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When is it Business and When is it Bullying? [Snakes in Suits]

When is it Business and When is it Bullying? [Snakes in Suits]

When is it Business and When is it Bullying? [Snakes in Suits]

As America’s National Bullying Prevention Month comes to a close, I find myself wondering why a recent Forbes article reports that workplace bullying is on the rise. With all the knowledge we now have about the effects of bullying on people’s mental health, and all the resources at our disposal to effectively deal with it, how can this be? Perhaps, we have yet to clearly define one very important detail: when is it business and when is it bullying?

You might think bullying is something that only children have to worry about. And with all the media attention, you might even think it’s a behavior that has waned. But let’s look at the alarming statistics. An older 2008 poll on workplace bullying found that 75% of employees reported being affected as either a target or witness. And a new 2019 Monster.com survey out this month found that nearly 94% out of 2081 employees said they had been bullied in the workplace. That’s a huge increase (19%) in the last eleven years. (Forbes, Bryan Robinson, October 2019)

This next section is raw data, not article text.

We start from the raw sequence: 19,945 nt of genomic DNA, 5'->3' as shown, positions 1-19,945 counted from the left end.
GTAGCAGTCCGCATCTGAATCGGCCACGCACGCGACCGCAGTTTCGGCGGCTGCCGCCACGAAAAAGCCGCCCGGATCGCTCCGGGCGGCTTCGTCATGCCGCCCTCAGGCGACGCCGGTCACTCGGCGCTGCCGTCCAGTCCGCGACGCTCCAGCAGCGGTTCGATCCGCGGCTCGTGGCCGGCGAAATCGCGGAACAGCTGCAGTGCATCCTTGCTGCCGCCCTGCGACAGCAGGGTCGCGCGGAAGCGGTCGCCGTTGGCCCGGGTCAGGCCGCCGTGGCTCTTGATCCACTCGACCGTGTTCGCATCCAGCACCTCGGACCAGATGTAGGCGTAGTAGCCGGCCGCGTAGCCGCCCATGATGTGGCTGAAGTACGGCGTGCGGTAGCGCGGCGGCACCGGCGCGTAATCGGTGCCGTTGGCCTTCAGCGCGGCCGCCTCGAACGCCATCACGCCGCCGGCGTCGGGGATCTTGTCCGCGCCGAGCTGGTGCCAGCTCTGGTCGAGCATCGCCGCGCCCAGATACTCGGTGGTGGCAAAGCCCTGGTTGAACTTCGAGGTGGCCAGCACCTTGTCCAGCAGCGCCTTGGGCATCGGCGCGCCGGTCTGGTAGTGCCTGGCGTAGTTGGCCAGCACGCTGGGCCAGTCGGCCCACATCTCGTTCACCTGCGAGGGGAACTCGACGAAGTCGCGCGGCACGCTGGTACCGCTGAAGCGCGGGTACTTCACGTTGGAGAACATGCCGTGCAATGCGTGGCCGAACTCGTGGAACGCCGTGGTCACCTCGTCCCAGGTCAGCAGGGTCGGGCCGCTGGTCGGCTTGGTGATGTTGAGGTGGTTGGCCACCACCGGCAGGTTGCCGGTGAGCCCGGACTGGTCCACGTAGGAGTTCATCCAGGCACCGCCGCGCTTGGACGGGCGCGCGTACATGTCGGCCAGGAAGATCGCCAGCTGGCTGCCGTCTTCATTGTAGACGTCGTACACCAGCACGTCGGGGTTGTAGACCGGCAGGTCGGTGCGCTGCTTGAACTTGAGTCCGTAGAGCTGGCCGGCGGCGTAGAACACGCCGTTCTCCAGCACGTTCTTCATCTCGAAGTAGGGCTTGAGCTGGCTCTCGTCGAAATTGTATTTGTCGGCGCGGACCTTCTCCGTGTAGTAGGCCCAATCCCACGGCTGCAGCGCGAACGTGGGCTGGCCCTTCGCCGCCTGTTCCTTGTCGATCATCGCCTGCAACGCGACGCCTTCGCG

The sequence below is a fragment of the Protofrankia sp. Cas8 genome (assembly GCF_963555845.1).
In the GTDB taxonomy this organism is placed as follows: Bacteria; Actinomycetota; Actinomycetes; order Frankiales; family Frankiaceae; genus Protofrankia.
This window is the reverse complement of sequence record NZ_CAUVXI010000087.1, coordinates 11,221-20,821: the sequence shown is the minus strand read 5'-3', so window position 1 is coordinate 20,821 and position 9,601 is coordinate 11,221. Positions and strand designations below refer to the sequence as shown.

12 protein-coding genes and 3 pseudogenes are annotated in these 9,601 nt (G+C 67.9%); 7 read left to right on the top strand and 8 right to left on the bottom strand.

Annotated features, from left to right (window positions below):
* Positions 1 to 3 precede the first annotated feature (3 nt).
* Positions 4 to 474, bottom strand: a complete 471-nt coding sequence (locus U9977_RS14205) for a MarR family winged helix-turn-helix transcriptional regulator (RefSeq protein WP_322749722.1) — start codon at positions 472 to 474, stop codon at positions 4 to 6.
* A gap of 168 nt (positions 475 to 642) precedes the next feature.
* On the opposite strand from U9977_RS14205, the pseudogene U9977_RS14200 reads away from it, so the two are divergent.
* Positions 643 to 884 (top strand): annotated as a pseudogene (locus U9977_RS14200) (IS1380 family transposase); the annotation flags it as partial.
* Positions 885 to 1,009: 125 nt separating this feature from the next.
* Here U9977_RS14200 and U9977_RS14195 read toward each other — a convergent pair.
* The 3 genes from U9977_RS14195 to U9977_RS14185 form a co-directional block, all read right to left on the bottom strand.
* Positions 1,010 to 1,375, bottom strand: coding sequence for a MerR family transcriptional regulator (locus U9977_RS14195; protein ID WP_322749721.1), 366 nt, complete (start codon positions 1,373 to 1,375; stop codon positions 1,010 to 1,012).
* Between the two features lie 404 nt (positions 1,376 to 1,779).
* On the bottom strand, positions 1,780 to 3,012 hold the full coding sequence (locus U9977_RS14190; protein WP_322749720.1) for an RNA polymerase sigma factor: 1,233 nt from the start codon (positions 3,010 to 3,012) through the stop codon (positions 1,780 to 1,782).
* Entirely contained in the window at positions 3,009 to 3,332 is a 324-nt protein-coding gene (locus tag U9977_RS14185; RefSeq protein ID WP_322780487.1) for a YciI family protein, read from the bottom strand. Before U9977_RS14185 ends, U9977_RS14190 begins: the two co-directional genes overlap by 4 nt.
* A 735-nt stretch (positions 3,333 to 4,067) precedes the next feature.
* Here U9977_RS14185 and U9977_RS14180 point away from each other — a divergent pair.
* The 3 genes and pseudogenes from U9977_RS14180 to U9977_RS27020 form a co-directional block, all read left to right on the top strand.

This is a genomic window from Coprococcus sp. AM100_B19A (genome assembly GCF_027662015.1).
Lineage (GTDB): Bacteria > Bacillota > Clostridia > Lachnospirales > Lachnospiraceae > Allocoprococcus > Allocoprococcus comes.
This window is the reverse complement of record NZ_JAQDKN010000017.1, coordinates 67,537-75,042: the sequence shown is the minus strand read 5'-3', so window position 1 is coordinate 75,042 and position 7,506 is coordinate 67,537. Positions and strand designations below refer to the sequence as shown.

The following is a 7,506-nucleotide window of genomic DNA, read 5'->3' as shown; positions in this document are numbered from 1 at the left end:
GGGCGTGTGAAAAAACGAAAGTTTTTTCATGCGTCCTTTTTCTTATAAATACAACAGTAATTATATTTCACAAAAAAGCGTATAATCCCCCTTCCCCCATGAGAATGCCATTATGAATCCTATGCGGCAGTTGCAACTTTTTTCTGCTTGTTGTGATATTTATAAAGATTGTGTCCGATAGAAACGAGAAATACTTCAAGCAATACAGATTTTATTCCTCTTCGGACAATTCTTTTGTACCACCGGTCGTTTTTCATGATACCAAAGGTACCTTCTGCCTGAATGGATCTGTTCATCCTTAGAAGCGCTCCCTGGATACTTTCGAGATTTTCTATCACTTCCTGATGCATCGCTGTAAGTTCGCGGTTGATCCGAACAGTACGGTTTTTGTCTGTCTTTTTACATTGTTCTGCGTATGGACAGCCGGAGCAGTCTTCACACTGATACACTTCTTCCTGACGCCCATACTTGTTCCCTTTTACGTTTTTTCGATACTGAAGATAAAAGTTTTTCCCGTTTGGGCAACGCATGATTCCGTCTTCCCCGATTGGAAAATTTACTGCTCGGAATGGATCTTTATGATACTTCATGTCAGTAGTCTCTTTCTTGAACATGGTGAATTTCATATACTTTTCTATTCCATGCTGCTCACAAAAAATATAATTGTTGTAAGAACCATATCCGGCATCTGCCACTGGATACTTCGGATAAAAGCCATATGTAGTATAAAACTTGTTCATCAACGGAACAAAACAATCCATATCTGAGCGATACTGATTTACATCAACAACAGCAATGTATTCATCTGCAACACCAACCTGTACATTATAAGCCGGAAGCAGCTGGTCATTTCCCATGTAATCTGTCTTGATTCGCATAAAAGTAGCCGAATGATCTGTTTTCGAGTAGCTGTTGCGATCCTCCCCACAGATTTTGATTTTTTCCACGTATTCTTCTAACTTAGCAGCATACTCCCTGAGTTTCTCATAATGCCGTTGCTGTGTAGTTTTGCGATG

Robinson encourages people to speak up and act immediately. He even lists which actions to take to protect oneself and others. But what if a corporation’s success ideology inadvertently supports bullying behaviours? Then those actions will fall on deaf ears time and again, won’t they?

When is it Business and When is it Bullying? [Snakes in Suits]

When is it Business and When is it Bullying? [Snakes in Suits]

When is it Business and When is it Bullying? [Snakes in Suits]

Interviews with Dr. Robert (Bob) Hare and Dr. Paul Babiak, who co-authored Snakes in Suits: When Psychopaths Go to Work, provide some serious food for thought. These gentlemen estimate that from one to two percent of the general population is psychopathic in nature. Alarmingly, they find an even higher population of psychopathy within corporate environments:

“And what we find, surprisingly, was that there was a rate of 3.9% in that population of individuals that had scored high enough on the psychopathy checklist that they had hit the mark for being assessed as a psychopath.” (CBC Docs, Dr. Paul Babiak, September 2018)